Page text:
One of the things about working with young people is that their conviction and passion constantly challenges your own beliefs and actions. Far from being the disinterested, apathetic and socially destructive teenagers and young adults that the media perceives them to be, they are (on the whole) perceptive, motivated and creative. These young people are more than aware of the damage that their predecessors are doing, which remove them ever further from their ideal society. They want to speak out, campaign for change, but they don't always understand how to harness that voice so the society that disrespects them so much stops to listen. Anyone spending time with this age group will see this passion in them, and will see the staggering maturity with which they speak - often far outstripping that of their "adult" counterparts. I consider myself privileged to witness this on a weekly basis, and was incredibly proud of last night's discussion.
Before Easter, one of my members contacted me to say that she would be having a romantic night in with her girlfriend. Last night, she confessed that she had been trying to gauge opinion and adult reaction to it, and was confused by mine. She had expected an offer of support, or perhaps shock, admonishment about it being a phase, but any form of acknowledgment other than the simple "have fun" that she received.
Last night, she also "came out" to the rest of the group, in her own way and on her own terms. Less of a "coming out" than just telling them she had a girlfriend. But that is no easy thing to do for a teenager amongst her peers, however it happens. Her phrasing was, "I'm a girl who has a girlfriend, but it doesn't make me a lesbian. It doesn't even make me bisexual. Sexual identity isn't about labels, it's about individuals, attraction and comfort."
They discussed a girl (their choice of terminology) at their college who always introduces herslelf, "Hi, I'm X and I'm a lesbian". R said it was almost as if the fact she likes women is as important as her name, that it defined her as much as - perhaps more than - what she's called.
The conversation progressed and H commented on the importance of sexual identity to teenagers. At school, in their social groups, at home, they are defined by family, friends and enemies like by their relationships and romantic interactions. If they have a "steady" boyfriend, they are successful, and if they date different people, they are considered "dirty".
And it's not just peer pressure to have a boyfriend, but media too. Magazines are full of quizzes about dream boys, how to attract a boyfriend, what men want and how to please them. Films seem to centre around the old "boy meets girl" story, and princesses always find their true love in the end. Even music revolves around the struggles and celebrations of teen romance.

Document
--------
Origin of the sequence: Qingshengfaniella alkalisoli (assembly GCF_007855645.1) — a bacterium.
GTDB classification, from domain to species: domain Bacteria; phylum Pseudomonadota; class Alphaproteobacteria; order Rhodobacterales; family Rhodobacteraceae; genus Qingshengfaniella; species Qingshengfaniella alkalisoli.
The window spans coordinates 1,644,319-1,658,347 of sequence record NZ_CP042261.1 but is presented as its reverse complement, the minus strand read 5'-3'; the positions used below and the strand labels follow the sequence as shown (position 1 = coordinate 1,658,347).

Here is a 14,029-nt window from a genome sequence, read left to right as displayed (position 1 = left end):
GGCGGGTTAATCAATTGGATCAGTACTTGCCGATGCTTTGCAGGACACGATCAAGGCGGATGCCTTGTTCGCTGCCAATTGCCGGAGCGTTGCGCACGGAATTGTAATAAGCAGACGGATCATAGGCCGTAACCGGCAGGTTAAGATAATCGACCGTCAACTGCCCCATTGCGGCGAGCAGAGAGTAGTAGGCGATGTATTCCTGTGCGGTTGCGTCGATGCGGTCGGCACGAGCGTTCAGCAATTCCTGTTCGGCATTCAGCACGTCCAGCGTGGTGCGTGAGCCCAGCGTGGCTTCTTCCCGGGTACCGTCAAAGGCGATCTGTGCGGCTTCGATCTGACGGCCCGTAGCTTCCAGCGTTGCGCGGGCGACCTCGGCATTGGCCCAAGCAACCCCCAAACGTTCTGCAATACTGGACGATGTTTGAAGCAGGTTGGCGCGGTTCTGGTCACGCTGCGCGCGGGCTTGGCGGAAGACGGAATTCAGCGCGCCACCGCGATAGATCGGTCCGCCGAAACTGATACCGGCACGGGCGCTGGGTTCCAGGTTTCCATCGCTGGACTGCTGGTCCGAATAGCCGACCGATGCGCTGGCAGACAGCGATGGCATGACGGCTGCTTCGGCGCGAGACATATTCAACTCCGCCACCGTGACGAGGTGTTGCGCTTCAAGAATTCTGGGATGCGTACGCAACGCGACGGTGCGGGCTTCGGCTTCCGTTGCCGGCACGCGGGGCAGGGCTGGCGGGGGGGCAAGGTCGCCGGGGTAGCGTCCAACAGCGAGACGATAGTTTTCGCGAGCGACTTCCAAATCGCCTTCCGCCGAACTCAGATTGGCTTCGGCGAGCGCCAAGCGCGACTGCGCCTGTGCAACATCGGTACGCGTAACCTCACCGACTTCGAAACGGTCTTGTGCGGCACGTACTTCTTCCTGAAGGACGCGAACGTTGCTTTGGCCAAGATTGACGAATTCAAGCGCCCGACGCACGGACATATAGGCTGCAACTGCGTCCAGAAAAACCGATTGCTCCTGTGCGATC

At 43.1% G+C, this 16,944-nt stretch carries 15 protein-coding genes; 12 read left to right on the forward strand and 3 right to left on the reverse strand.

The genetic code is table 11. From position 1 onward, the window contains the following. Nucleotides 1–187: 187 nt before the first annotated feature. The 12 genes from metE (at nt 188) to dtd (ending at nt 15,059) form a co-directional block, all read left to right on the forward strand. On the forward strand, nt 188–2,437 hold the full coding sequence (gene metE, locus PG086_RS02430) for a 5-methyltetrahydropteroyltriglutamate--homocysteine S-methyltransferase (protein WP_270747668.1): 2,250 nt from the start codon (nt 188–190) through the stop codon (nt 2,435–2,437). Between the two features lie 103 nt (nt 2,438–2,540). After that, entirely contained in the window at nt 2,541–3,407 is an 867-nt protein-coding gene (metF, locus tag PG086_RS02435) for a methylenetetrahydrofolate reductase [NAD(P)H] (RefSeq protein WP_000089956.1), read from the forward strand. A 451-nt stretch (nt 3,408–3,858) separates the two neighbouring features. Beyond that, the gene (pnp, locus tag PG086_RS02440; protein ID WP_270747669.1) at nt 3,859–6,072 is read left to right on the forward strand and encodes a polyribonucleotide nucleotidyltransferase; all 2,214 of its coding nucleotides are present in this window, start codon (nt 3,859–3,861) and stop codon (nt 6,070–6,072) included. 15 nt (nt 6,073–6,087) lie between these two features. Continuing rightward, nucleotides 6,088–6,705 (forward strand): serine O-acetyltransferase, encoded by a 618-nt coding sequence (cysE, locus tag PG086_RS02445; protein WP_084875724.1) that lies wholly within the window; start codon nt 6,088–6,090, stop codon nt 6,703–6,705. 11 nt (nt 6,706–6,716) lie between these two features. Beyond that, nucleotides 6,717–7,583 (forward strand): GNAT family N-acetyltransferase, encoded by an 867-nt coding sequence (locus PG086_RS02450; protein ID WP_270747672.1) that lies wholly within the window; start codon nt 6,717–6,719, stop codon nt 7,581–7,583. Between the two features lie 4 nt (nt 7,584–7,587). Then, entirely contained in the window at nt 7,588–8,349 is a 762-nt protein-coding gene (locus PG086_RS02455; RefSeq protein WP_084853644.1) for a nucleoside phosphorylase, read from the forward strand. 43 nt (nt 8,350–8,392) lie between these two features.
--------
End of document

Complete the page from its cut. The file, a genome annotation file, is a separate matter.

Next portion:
With this in mind, they told me, can't we say that sexual identity is actually central to the majority of teenagers, regardless of what that sexuality may be? Is the "Hi, I'm a lesbian" approach really that different to the everyday ways in which heterosexual teenagers allow themselves to be defined by their sexuality?
Having identified this need to claim sexuality as identity - already a staggering discussion with fantastic insight from the 14 year old members who really led it - they went a step further.
"To paraphrase Doctor Who," explained 17 year old A, "Sexuality isn't a straight line (pardon the pun), but a big ball of wibbly-wobbly, timey-wimey, sexuality.... stuff."
R added, "I don't want to be put in a box according to who I date. Just as I don't feel comfortable with denominational labels. I am a person; wonderful and unique. Surely these sexual identity labels are just an extension of everyday sexism."
"To go around introducing myself as a lesbian," one member continued, "would be disrespectful and negate all the other things I've achieved. I'm an artist, a student, a daughter, a sister and a Guide. How is any of that less important than who I date?"
Eventually, the member who started the conversation with her "revelation" breathed a sigh of relief.
"I was a bit worried you'd be funny about it," she admitted to them, as they laughed and hugged her.
"Why would we?" asked L. "You're still the same person you always were."
She was more than a little surprised at this. "But you don't think I fancy you all?"
"Why would we?" R asked, shaking her head. "That's like saying I fancy that old bloke over there, just because he's male! It doesn't work like that."
"That's what M keeps saying at school," the girl sighed sadly. "I always wish they understood like you guys. I'm so glad I've got Rangers."
And so am I.